Assembly divided on term limits issue

The Kenai Peninsula Borough Assembly will delay judgment on an issue concerning assembly term limits after significantly changing the original ordinance Tuesday.

 

Ordinance 2011-24 was introduced in early June by assembly president Gary Knopp and originally sought to add an extra term to the time assembly members could serve on the assembly before taking a break and redefine a term as a three full years.

Currently, assembly members are limited to two terms, with the definition of a term being any or all of a three-year term.

However, after amendments offered by assembly members Bill Smith and Hal Smalley, the ordinance changed so much that members of the assembly became concerned it needed to be mulled by public again.

The assembly approved, 7-2, to postpone ruling on the ordinance until its next meeting on Aug. 2. Assembly members Mako Haggerty and Knopp opposed the motion to postpone.

As it stands after the assembly's motions, the ordinance asks borough voters to consider increasing the existing two-term limit on assembly service, which includes full or partial terms, to a limit of two, full, three-year terms, plus any partial terms for a maximum limit of eight years service on the assembly without interruption of at least 180 days.

It would prohibit an assembly member from serving on the assembly again until 180 days has passed since his or her last day of service.

"This was a lot to absorb," assembly member Sue McClure said. "I'm thinking about the people listening to this on the radio that would probably like to see some of this in writing and be able to have a chance to come to grips (with this idea.)

"I do think this accomplished what I was looking for to correct the inequity of the re-apportionment issue and I don't really think it is throwing people into longer terms, or going against voters' wishes."

Clam Gulch resident JoAnn Odd spoke out against the ordinance. She said the issue of term limits on assembly members "keeps coming back like a vampire every two years."

"It doesn't seem to be an issue for the mayor, the governor, or the president - it only seems to be with you nine people up there," she said. "I'd like to know how much time you have spent trying to thwart the will of the people. And you've said tonight at least a couple of times that, ‘Let's put this on the ballot and let the people vote on it.' Well, we have voted on this at least three times.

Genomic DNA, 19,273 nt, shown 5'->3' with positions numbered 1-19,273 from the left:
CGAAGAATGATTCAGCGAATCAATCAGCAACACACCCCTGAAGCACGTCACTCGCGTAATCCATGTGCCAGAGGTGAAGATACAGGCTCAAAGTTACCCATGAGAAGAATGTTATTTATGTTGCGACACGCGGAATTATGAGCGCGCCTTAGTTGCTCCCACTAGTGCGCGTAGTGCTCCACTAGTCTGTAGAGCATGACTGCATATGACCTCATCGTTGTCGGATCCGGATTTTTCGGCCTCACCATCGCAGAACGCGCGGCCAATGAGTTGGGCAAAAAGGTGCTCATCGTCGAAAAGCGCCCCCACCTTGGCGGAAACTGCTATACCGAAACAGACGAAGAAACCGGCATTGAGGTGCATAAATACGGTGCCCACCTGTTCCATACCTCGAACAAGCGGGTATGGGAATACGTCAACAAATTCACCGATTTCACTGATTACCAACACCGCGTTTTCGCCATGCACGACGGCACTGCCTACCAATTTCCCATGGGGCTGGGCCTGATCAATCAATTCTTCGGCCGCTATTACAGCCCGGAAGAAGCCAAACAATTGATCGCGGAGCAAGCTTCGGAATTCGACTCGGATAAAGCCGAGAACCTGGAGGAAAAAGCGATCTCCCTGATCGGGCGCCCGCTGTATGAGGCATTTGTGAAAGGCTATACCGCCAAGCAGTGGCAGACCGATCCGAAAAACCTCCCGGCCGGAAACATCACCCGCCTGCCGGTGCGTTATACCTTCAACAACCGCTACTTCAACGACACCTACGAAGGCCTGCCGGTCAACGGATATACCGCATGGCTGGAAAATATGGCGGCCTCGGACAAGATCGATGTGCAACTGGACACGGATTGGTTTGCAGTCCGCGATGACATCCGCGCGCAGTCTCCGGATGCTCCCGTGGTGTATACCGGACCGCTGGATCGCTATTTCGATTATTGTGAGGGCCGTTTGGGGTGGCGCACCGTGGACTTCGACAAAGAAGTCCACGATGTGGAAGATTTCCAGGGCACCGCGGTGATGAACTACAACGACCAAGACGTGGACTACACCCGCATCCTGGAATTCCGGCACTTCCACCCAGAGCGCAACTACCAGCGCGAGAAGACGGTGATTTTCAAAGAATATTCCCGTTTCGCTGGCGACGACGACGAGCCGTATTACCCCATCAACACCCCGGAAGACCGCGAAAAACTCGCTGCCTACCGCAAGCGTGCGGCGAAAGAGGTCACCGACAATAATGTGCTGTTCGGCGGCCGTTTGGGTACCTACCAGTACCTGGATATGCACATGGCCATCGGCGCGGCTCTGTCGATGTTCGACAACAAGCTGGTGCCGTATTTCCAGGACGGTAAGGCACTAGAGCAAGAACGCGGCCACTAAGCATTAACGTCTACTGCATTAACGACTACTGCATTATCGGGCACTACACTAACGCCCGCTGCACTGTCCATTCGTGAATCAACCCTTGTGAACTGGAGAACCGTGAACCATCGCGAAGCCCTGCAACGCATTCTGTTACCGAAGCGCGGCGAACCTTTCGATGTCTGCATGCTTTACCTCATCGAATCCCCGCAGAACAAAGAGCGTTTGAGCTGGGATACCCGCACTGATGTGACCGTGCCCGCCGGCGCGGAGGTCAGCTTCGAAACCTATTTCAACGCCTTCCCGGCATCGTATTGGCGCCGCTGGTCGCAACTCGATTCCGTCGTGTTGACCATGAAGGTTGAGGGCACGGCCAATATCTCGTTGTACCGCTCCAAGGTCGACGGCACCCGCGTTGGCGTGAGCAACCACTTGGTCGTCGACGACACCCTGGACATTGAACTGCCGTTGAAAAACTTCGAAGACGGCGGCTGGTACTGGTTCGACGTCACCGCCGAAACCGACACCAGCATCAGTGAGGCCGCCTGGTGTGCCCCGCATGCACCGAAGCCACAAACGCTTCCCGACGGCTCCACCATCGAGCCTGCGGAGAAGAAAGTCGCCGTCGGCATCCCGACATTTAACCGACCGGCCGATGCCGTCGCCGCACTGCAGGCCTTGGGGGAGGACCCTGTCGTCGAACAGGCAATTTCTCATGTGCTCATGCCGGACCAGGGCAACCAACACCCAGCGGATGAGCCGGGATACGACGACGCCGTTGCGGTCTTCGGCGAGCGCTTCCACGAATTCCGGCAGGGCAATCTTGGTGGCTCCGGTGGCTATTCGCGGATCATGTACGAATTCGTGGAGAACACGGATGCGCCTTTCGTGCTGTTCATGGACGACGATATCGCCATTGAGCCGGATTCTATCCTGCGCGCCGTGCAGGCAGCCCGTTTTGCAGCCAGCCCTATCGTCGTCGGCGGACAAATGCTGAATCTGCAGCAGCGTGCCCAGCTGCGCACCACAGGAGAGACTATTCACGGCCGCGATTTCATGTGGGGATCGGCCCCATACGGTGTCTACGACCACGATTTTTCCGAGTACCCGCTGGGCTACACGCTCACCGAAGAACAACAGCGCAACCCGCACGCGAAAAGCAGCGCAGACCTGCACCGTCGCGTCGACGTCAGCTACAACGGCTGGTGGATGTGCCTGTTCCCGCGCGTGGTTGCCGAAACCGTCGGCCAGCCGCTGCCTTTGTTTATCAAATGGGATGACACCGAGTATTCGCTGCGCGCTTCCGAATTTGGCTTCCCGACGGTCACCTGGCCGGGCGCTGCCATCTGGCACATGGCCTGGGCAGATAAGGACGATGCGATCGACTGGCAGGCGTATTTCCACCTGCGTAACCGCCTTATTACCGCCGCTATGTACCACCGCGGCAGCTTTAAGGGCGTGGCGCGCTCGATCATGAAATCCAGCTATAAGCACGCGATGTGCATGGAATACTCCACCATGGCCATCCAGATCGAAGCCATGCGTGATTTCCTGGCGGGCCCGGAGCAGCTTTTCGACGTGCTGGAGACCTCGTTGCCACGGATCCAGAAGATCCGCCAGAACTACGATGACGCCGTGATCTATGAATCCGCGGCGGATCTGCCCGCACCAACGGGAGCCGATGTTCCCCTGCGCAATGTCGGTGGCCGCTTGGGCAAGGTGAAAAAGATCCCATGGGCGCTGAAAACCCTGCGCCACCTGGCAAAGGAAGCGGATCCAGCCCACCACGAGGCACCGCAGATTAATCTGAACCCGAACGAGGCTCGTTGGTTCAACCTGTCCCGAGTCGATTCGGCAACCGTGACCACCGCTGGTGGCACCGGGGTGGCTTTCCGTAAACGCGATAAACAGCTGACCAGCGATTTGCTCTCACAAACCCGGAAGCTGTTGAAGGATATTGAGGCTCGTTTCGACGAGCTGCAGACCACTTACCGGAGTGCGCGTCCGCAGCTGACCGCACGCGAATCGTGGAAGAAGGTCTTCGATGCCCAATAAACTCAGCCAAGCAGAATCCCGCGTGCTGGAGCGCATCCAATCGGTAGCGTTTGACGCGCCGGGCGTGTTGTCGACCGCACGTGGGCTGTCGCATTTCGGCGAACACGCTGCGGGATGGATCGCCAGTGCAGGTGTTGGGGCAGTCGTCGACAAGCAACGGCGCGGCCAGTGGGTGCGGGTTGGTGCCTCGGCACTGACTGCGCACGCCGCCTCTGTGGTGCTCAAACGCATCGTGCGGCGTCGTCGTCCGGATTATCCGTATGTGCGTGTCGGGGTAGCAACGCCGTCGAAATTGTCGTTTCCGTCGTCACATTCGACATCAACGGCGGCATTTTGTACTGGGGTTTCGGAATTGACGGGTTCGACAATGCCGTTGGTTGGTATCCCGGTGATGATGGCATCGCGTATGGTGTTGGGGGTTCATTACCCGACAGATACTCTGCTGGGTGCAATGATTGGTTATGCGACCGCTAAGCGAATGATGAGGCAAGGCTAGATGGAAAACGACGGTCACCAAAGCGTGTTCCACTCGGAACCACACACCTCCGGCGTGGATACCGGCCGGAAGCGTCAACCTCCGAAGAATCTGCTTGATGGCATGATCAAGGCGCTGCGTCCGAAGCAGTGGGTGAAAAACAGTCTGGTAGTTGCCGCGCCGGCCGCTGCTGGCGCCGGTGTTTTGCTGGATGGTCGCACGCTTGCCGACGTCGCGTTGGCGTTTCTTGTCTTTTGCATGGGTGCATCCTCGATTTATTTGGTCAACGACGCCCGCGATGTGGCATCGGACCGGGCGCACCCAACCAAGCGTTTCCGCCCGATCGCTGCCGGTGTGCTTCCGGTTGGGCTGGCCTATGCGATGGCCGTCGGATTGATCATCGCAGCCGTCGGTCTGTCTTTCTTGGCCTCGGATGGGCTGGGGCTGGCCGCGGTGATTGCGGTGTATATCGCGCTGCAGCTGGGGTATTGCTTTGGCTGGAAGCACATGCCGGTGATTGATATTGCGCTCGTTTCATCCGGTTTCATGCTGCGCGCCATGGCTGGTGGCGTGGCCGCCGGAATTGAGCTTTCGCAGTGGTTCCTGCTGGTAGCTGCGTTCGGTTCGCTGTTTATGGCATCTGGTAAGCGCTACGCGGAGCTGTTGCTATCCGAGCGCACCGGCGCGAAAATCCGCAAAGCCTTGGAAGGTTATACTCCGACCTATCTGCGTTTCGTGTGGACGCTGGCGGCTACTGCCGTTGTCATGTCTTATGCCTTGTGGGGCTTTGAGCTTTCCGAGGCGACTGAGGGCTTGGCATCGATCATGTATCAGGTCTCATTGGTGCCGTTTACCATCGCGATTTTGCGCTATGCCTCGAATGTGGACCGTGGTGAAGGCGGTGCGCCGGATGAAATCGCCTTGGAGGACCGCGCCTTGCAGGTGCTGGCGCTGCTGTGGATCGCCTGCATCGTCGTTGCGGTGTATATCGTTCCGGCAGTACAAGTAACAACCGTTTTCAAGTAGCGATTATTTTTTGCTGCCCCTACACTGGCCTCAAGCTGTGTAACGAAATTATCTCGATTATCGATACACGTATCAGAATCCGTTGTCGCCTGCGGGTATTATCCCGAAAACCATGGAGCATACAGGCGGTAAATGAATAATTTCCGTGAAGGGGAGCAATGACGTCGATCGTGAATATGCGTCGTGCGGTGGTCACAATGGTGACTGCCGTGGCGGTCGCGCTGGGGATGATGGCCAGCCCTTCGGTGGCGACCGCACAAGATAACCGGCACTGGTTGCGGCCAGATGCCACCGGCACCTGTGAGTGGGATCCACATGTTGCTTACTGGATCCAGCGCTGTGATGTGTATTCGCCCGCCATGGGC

"It is easy for you to sit in an office, write up an ordinance and get it on the ballot," she continued. "We, the people, have to stand out in the weather ... to get the initiative on the ballot and you ignore it."

Smalley said he felt the ordinance and ballot measure would keep with the intent of the voter initiative establishing term limits and would fix the "problem" he said currently exists.

However, he added, the best term limits are voters.

"My personal belief is that we have had term limits from the very beginning and its called elections," he said.

Haggerty shared a similar sentiment, adding that term limits silence voters' voices.

"I don't think we should have term limits for this legislative body," he said. "I was compared to a president tonight, and to a governor and to a mayor - all who are under term limits. I appreciate that and thank you if you think that's what I am, but I am ... an assembly person that gets paid $400 a month. So ... it is not like we are influence peddlers up here. We are just trying to do the people's business and if you find someone that's doing the people's business, you want to keep them."

Knopp said he still doesn't feel two terms is the right number, but the amendments to the ordinance are still "better than what we had."

"When you give the voters a ballot question they have one option - term limits of two terms," he said. "They didn't have any other option. They supported term limits. They might have supported term limits with three terms, but we didn't ask them."

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